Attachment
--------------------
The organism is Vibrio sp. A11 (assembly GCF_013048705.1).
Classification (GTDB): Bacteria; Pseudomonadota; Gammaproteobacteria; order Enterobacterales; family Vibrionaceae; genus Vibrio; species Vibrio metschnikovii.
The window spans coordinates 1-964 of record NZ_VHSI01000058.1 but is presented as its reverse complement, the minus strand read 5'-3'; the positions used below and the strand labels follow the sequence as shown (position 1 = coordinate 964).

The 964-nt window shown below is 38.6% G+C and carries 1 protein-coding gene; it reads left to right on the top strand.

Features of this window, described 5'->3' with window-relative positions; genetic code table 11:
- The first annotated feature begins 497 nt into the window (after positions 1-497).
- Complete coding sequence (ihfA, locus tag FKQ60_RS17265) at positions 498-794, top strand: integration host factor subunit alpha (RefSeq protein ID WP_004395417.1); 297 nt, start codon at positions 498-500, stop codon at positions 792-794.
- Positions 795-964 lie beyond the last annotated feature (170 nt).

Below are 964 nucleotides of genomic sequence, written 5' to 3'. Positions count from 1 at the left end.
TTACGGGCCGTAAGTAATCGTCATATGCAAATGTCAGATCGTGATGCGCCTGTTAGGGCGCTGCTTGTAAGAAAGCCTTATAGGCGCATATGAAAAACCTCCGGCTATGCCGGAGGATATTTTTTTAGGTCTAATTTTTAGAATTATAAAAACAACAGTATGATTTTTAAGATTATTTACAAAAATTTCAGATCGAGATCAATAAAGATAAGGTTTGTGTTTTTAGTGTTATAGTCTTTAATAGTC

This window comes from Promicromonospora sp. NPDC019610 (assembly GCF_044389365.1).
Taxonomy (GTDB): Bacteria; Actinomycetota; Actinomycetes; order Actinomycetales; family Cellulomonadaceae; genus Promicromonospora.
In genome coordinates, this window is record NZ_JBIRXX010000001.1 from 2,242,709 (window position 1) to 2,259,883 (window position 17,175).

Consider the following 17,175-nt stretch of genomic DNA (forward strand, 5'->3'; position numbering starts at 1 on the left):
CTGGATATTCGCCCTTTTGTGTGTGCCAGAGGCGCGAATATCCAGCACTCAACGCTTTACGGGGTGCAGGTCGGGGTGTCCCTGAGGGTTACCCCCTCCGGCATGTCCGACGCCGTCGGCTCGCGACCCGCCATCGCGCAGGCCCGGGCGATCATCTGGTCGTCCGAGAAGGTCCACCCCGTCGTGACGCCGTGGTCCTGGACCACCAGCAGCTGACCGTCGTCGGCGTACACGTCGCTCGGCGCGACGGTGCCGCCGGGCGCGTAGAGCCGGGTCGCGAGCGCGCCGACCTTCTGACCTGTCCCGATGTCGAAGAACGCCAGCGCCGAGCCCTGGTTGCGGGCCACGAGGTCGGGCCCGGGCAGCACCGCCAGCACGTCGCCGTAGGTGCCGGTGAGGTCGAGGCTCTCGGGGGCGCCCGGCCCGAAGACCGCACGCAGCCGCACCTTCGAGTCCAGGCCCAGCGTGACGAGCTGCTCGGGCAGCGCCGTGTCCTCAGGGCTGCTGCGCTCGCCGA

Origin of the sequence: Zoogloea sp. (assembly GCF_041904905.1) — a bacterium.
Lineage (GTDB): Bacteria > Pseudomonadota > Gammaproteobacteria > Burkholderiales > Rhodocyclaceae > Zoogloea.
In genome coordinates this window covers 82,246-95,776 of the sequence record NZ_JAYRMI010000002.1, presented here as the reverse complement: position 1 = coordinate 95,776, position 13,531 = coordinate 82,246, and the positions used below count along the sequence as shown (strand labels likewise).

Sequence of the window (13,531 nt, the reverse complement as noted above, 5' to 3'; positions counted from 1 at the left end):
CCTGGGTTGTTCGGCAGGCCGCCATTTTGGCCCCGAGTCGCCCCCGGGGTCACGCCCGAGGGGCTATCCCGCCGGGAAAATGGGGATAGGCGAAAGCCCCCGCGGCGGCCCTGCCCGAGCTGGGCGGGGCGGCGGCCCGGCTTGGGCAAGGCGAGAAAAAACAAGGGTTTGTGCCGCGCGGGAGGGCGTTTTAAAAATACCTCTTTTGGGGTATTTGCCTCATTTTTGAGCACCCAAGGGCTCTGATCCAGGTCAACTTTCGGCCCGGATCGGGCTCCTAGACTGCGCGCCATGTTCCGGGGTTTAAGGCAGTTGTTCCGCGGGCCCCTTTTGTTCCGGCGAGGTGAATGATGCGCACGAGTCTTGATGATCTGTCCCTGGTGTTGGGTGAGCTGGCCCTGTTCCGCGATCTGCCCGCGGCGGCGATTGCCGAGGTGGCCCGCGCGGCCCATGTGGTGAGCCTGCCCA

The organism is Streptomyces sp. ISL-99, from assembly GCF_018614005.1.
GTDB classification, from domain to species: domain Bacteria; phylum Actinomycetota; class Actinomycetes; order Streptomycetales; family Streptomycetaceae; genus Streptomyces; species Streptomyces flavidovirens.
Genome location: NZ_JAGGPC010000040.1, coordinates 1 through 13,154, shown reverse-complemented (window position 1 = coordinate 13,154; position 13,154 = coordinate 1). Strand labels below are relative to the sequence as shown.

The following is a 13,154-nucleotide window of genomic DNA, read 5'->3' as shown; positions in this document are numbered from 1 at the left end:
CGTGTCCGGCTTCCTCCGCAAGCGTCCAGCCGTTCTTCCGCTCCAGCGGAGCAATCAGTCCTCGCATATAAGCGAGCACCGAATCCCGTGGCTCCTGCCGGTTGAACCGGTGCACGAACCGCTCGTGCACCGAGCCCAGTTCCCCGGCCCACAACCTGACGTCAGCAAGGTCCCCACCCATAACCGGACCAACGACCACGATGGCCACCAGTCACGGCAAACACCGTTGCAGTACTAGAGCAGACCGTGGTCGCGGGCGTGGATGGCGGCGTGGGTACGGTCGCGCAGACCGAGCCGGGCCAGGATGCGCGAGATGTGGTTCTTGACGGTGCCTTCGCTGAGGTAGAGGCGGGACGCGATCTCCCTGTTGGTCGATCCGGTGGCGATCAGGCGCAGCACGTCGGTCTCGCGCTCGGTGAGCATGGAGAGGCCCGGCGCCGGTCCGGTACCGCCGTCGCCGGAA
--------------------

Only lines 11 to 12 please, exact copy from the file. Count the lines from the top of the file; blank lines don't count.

This window comes from Promicromonospora sp. NPDC019610 (assembly GCF_044389365.1).
Taxonomy (GTDB): Bacteria; Actinomycetota; Actinomycetes; order Actinomycetales; family Cellulomonadaceae; genus Promicromonospora.